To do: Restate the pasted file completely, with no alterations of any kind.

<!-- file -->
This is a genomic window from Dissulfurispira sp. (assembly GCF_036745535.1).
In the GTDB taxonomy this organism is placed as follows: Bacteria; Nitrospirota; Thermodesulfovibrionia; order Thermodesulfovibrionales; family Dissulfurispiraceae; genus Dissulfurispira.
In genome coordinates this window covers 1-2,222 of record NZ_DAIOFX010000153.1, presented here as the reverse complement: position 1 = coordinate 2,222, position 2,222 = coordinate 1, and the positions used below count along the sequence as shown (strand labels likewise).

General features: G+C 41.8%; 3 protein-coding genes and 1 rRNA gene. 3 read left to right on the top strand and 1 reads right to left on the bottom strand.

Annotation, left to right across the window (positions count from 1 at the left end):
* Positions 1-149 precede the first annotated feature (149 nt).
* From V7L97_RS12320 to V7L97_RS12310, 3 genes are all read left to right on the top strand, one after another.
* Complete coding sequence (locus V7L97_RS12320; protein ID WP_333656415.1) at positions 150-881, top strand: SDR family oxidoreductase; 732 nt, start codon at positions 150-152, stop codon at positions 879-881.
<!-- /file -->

This is a genomic window from Dissulfurispira sp. (assembly GCF_036745535.1).
In the GTDB taxonomy this organism is placed as follows: Bacteria; Nitrospirota; Thermodesulfovibrionia; order Thermodesulfovibrionales; family Dissulfurispiraceae; genus Dissulfurispira.
In genome coordinates this window covers 1-2,222 of record NZ_DAIOFX010000153.1, presented here as the reverse complement: position 1 = coordinate 2,222, position 2,222 = coordinate 1, and the positions used below count along the sequence as shown (strand labels likewise).

General features: G+C 41.8%; 3 protein-coding genes and 1 rRNA gene. 3 read left to right on the top strand and 1 reads right to left on the bottom strand.

Annotation, left to right across the window (positions count from 1 at the left end):
* Positions 1-149 precede the first annotated feature (149 nt).
* From V7L97_RS12320 to V7L97_RS12310, 3 genes are all read left to right on the top strand, one after another.
* Complete coding sequence (locus V7L97_RS12320; protein ID WP_333656415.1) at positions 150-881, top strand: SDR family oxidoreductase; 732 nt, start codon at positions 150-152, stop codon at positions 879-881.